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The GenWhy Leaders Podcast

51 EpisodesProduced by Eric D. HugheyWebsite

Entitled, lazy, unreliable. These are just a few of the words used to describe Millennials. It wasn’t too long ago consumer reports were being built about them and how they would acclimate to the professional world. Now, they’ll soon be leading the workforce. According to Forbes, 75% of the national… read more


047 - Mentor Monday | KC Royals Announcer Joel Goldberg on building relationships like a champion

Show overview:

In this episode we interview Kansas City Royals broadcaster, Joel Goldberg as part of our “Mentor Monday series”. He has been with the Royals for 13 seasons and hosts every pregame and postgame show. When he is not announcing baseball, he has another career in public speaking, where he has been featured by the MLB, the Kansas City Royals, the Kansas City Star, and others. Listen as he discusses his career broadcasting with the Royals and the importance of building authentic relationships.

Joel’s Why:

Joel always thought his “why” was living out his dream of talking about sports on TV. He realized that his “why” is actually the ability to provide a distraction for people through sports. He wants to help people and bring them joy, especially in 2020 which has been tough for many individuals around the world.

What are some of Joel’s favorite memories from all his years of broadcasting with the Royals?

Winning a world championship goes without saying. It is more about the people (restaurant owners, ushers, umpires, elevator operators) and less about the plays to him. One specific moment he mentioned was, the wildcard game and Salvador Perez catching a pop up to end a game and clinch the first playoff berth in 29 years. Joel has a lifetime’s worth of memories.

What is one of Joel’s favorite/least favorite Salvador Perez splashes?

Joel states his job is always fun except when there is cold weather. His favorite includes his birthday when Eric Hosmer and Salvador Perez did the splash, then led the crowd in singing happy birthday. Another favorite includes when Drew Butera did the splash and offered to pay for Joel’s dry cleaning the next day. On the other hand, one year on a long road trip with minimal clothes, Salvy decided to use four cups of Gatorade which created endless blue droplets on a much needed coat. Salvy still teases Joel about complaining.

Joel has noticed how the Salvy Splash brings people together. People stay in their seats just to watch that moment. People are connected with Salvy. They adore his personality and the infectious joy he brings people.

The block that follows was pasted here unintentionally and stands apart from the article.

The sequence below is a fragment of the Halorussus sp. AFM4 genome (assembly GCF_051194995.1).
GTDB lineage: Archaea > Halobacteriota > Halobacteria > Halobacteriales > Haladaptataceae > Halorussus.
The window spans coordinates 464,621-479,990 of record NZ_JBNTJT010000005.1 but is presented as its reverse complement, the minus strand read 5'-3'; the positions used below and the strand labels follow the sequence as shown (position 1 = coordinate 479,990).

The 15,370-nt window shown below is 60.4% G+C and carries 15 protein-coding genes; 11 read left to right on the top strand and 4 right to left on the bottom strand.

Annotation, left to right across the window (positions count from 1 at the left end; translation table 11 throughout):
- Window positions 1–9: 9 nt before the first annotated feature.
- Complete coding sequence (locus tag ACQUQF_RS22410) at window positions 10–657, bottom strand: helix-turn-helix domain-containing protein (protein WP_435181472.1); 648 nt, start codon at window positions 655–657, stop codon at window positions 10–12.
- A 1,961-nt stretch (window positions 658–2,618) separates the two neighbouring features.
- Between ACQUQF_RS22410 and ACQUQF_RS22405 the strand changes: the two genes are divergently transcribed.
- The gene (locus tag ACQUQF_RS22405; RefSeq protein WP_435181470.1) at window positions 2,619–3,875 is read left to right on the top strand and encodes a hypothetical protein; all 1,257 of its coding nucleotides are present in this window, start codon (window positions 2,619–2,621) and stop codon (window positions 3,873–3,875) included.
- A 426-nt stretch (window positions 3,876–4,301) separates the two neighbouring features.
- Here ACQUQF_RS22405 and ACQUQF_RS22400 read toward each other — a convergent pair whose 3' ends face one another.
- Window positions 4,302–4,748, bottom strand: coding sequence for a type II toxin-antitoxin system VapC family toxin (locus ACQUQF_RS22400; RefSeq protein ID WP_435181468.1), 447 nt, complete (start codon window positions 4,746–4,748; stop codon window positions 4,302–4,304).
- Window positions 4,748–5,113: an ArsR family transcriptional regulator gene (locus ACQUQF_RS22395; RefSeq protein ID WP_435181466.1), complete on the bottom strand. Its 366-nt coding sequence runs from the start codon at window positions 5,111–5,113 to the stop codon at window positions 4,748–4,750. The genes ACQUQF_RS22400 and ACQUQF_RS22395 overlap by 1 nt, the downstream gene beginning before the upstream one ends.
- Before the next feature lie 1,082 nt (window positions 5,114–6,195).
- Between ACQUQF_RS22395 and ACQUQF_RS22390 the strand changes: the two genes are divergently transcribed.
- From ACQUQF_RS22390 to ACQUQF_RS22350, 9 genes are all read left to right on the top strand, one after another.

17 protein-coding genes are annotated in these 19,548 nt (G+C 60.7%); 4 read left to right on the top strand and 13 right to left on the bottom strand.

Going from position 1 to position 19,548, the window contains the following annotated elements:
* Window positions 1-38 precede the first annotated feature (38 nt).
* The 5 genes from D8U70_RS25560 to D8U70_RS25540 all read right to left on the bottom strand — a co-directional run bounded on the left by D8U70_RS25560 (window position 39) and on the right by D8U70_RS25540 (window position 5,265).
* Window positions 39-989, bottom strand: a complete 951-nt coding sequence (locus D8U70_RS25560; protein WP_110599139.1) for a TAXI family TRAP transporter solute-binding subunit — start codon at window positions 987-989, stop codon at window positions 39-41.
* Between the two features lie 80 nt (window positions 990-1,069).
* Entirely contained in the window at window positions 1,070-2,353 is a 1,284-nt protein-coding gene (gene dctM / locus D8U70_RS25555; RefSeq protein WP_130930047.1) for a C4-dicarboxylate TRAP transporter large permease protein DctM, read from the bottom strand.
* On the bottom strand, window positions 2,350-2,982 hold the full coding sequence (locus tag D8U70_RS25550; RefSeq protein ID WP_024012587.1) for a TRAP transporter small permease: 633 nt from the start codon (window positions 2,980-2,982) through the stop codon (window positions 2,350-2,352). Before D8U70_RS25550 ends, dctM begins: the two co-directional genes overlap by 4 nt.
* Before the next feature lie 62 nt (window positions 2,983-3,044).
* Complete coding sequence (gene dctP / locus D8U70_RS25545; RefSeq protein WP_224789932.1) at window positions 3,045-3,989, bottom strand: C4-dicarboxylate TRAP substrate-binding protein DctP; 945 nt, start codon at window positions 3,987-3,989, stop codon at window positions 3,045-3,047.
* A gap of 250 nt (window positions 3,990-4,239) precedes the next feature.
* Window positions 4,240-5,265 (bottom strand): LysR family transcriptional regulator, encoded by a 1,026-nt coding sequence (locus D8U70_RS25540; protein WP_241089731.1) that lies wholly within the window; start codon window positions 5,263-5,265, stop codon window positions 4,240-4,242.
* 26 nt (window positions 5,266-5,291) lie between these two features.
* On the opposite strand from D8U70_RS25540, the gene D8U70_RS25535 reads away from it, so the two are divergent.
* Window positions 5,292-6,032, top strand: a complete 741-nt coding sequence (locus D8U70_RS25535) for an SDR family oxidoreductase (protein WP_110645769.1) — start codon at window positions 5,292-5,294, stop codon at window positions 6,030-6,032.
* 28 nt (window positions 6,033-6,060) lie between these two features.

What is Joel’s strategy for building relationships/networking?

Although Joel has 25 years of networking experience, he mentions how he believes he sometimes did this unintentionally. As a 22-year-old, he subscribed to a phone service that sent information of new TV job openings across the country. Every single submission he sent came back with a rejection. He then decided to pick up the phone and randomly start calling TV stations around the country. He would go to the TV stations for a meeting, only to end up getting a tour of the station and be introduced to people (for which he made sure to send thank you notes). He ended up landing a job and having stations reach out when they had an opening. He learned you have to connect with people.

Are there any specific times a relationship has benefited Joel?

In some ways that happens every day because of word of mouth. A specific moment was with Albert Pujols, with no camera or interview, when Joel asked for advice on Kansas City as a town to live in and Albert offered to rent his house to Joel. That led to him getting interviews with Albert and building credibility.

Does Joel think there are more or less than six degrees of separation?

Joel thinks there are less, even just in the social media world. There is a pretty good chance Joel knows someone who knows someone who knows Simon Sinek. That does not mean he will get through the gatekeeper, which is the challenge. You also do not want to put someone in a spot to ask for something that takes their credibility away.

How can you develop a longer lasting relationship beyond this digital era we live in?

You need to make sure you are not asking for something every time you communicate with someone. When you have a big ask, it will seem inauthentic if they have not heard from you in a year. It is best to ask when you have built a relationship with the person or gatekeeper. The first message on LinkedIn should not be soliciting.

Joel’s recommendations:

-          Simon Sinek

-          The Soul of Baseball Baseball: A Road Trip Through Buck O’Neil’s America by Joe Posnanski:

How to contact Joel:


Twitter: @goldbergkc



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